Tasks for President Obama in second term

Kia Ora

Like many people I was pleased when United States President Barak Obama won another four-year term in the White House on 06 November 2012. The Republican candidate Willard Mitt Romney had fought a race characterised by costly and unncessary gaffes on issues as diverse as welfare, foreign policy, women rights and the economy. But I would be remiss to ignore President Obama’s mistakes over the last four years and fail to point out the significant challenges that lie before him between now and 20 January 2017.

President Obama made significant human rights promises when he came to office, including to close down Guantanamo Bay. This facility has become synonymous with a War on Terrorism that has tested and damaged America’s reputation on human rights in the eyes of many. It’s ability to tell other nations off in the United Nations for arbitrary detention, torture and rights to a fair trial have been tested by the tendency to treat the combatants taken in Afghanistan and Iraq like franc tireurs. More disturbingly, the President has authorised a massive increase in the use of drones for precision strikes against targets, especially in Pakistan, whose tribal regions are considered to be a breeding ground for al-Qaida militants. The legality of these strikes, the unaccountability of the White House and Pentagon officials over their authorisation and the many ethical issues that they raise indicates that the White House believes this highly questionable mode of execution to be justified. Because of these broken promises he has reduced his standing in the eyes of many human rights activists.

The war on drugs continues to rage when it does not need to. President Obama has a golden opportunity to:

  1. Save billions of dollars a year by ending the war on drugs.
  2. Vastly improve America’s standing in Latin America and other countries where narcotics are funding a black market and underworld by investing the money saved in law enforcement, education and assistance for drug users.
  3. Review how the United States authorities enforce the law on drug use to reduce the burgeoning prisoner population in America.

President Obama is dealing with a fiscal cliff, a debt problem that just will not go away, but which is the result of decades of economic mismanagement by Republicans and Democrats alike. And as libertarians never hesitate to point out, the American Tax Code is apparently an enormously complex document that is more than a million words long. If one put that onto paper at say 450 words a page, it would be about 2220 pages long. In a nation as big and diverse as the United States is, a sizeable Tax Code should not be terribly surprising, representing the complexity of the nations needs. However in a 2220-odd page long document I think some scope for simplification exists. President Obama could steal a significant march on the Republicans and libertarians by sanctioning a review of the Tax Code.

I was not going to mention the problems with America’s gun laws, but the recent massacre at Sandy Hook elementary school of so many innocent people once again brings a harsh spotlight on the problems. How many others nations in the West have had gun massacres of this size more than once in the last couple of decades. New Zealand had one in 1990 at Aramoana, where a gun man named David Gray killed 12 people plus the gun man; Australia had the Port Arthur massacre in 1996 where Martin Bryant shot dead 35 people; around the same time as Port Arthur – give/take a few weeks – a nutter went mad at Dunblane in Scotland killing 16 people. But these are the exception rather than the norm. Australia’s licensed gun owners gave up their automatic weapons after that. I don’t think do nothing is an option any longer. President Obama is going to have to address this most thorny problem before another gun man goes on the rampage.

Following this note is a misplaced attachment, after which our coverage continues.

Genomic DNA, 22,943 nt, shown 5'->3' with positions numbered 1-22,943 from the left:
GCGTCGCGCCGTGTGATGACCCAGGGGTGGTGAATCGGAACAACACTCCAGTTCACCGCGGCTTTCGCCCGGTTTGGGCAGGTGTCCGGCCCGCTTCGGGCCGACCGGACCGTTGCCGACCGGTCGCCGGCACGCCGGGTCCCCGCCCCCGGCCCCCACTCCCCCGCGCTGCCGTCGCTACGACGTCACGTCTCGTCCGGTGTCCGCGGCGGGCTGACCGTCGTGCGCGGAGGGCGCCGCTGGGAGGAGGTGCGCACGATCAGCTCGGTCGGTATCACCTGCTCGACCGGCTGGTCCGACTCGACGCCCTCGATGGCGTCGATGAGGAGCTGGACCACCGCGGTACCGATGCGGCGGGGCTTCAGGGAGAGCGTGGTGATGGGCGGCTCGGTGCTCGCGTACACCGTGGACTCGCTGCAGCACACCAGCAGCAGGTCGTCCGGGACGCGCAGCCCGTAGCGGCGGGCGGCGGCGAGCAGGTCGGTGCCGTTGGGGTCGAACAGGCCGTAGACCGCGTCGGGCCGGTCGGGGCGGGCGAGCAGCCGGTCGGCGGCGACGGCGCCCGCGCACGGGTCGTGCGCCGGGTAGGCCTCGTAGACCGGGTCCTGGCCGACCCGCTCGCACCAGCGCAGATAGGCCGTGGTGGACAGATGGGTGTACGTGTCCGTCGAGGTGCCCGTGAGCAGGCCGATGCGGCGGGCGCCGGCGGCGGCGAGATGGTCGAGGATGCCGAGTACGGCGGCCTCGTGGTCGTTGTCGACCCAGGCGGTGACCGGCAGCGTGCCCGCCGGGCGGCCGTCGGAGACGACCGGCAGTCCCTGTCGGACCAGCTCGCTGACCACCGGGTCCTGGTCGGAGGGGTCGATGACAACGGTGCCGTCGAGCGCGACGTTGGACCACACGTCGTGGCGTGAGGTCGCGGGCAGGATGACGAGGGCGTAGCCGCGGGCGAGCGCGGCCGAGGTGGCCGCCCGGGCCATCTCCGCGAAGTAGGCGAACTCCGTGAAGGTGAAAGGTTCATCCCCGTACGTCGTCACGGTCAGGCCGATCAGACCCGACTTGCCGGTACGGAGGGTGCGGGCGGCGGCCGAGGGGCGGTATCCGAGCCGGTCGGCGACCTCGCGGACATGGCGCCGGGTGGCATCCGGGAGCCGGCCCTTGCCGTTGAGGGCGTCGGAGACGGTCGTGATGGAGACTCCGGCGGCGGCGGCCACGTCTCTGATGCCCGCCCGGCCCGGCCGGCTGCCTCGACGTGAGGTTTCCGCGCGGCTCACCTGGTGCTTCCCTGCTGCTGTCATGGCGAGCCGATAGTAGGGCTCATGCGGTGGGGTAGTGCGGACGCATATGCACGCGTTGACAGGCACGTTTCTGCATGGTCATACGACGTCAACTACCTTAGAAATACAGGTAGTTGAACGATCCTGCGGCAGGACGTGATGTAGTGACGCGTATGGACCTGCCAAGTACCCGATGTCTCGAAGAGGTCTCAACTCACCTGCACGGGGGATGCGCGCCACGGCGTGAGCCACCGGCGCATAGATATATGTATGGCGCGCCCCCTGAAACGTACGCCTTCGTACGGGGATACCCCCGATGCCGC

Another problem is the Trans Pacific Partnership Agreement. This is a thorny one that threatens to hurt friends such as New Zealand if it is not permitted to be test driven and the shroud of secrecy lifted on the conditions of negotiation. Australia has refused point blank on some conditions, partially because of its painful experience negotiating and implementing a Free Trade Agreement with the United States. If the Trans Pacific Partnership Agreement is going to work these issues should be addressed. If they are not, President Obama faces a potentially humiliating trade failure. He could instruct his negotiators to respect the sovereignty of other nations, such as New Zealand.

Finally, President Obama will have to address the problem posed by the Middle East quagmire. Will he permit Israel to continue on its path of self-alienation, alienating it from every country in the world that used to be sympathetic to the Jewish state? What will he do in Syria, where providing a chaotic post-Assad descent into Iraq-type madness is a necessity? President Obama does not have all of the cards, nor all of the answers. He will need co-operation from countries around the world, rivals and friends alike to stabilise this region and douse at least some of the many individual fires burning.

If this is anything to go by, the workload of the White House between now and when President Obama’s successor takes office, is going to be impressive. Let us hope Obama uses his time wisely because there is a lot riding on these next four years.

Take Care,


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